So you’re already differentiating there… I don’t think we’re that much apart. Yes, short term decisions to pump up a shares’s price are often harmful to business. While i like a quick buck just as much as the next person i sleep much better when i know that i own a sound business.

    “Judith Curry (04:34:45) :
    [...]
    I am angry as a scientist, since I may have been using unnecessarily inaccurate surface temperature data in my research. Ecologists, chemical engineers, etc. who have made career decisions in directing their research toward climate change impacts or mitigation have been trusting the system to work.”

    Now that really explains something. All these researchers trusting their input data, happily sitting in their ivory towers, proving that earth is in for a hard time from 9 to 5, feeling satisfied that they help to avert desaster. Suddenly finding out that the input data was garbage. All those merry proofs for nought.

    Here’s a hint from a programmer: Never trust data that comes from outside your system. The assumption that it’s correct benign data might hold, or it might not. Run integrity checks. Get a second source. Be cautious. Ever wondered why GISTEMP changes the past with each release? Smells foul, doesn’t it? Keep copies of each version if that’s your input.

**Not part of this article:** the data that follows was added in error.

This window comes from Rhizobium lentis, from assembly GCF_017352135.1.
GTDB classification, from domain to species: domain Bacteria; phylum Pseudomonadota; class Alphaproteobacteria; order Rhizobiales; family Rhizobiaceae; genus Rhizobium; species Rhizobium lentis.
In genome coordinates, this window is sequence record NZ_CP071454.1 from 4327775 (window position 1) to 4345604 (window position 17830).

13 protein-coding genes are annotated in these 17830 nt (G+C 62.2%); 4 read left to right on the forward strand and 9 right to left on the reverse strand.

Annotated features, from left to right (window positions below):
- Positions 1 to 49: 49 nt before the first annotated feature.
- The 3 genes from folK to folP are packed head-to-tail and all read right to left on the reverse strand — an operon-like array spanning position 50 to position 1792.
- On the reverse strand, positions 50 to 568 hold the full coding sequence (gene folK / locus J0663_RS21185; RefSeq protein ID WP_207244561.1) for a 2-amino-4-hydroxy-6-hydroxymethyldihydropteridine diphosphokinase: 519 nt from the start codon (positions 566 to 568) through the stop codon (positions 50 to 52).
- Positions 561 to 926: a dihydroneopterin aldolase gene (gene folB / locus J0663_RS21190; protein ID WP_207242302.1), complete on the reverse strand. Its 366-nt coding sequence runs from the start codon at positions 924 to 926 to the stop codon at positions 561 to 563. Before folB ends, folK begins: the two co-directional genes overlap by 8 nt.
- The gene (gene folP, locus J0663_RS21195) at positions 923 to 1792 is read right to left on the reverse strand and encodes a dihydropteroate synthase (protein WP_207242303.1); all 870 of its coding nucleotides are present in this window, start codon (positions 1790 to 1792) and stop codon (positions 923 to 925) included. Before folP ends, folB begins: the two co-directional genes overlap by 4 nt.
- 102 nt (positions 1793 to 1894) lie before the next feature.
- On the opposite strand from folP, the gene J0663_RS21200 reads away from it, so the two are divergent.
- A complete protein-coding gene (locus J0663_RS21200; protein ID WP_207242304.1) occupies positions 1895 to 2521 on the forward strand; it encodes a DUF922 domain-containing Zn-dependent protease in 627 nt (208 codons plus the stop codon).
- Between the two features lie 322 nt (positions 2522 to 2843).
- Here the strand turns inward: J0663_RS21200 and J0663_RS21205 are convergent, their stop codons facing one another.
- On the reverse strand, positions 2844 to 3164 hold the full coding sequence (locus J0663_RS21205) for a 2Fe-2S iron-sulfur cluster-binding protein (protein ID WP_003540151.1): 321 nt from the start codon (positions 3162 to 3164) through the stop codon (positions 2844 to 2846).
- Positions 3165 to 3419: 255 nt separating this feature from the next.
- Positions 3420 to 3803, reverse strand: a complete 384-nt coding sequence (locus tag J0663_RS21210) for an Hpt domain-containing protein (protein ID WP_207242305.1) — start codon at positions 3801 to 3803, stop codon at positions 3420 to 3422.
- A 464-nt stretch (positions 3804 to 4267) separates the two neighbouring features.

Especially, it might have helped if all you scientists had watched out for contrarian papers.

    Failed to do all that? Too bad, so sad.

  491. intrepid_wanders says:

    Willis Eschenbach (10:36:22) : I have made my living variously as a commercial fisherman (the Bering Sea is as cold as it looks on TV), as a musician, as a psychotherapist, as an accountant, as a carpenter, as a consultant in village level development in the Third World, as a marine refrigeration technician, as a cowboy, as a sport salmon fishing guide on the Kenai River in Alaska, as a construction manager for high-end resorts, and as a computer programmer. And a bunch more.

    So I’d have to say I’m a generalist.

    Ah, I so like Heilein,

    Specialization is for Insects.

  492. Jordan says:

    Pacer (13:29:54) : “Every poster here should at least recognize Dr. Curry’s attempt at dialogue as more then reasonably brave.”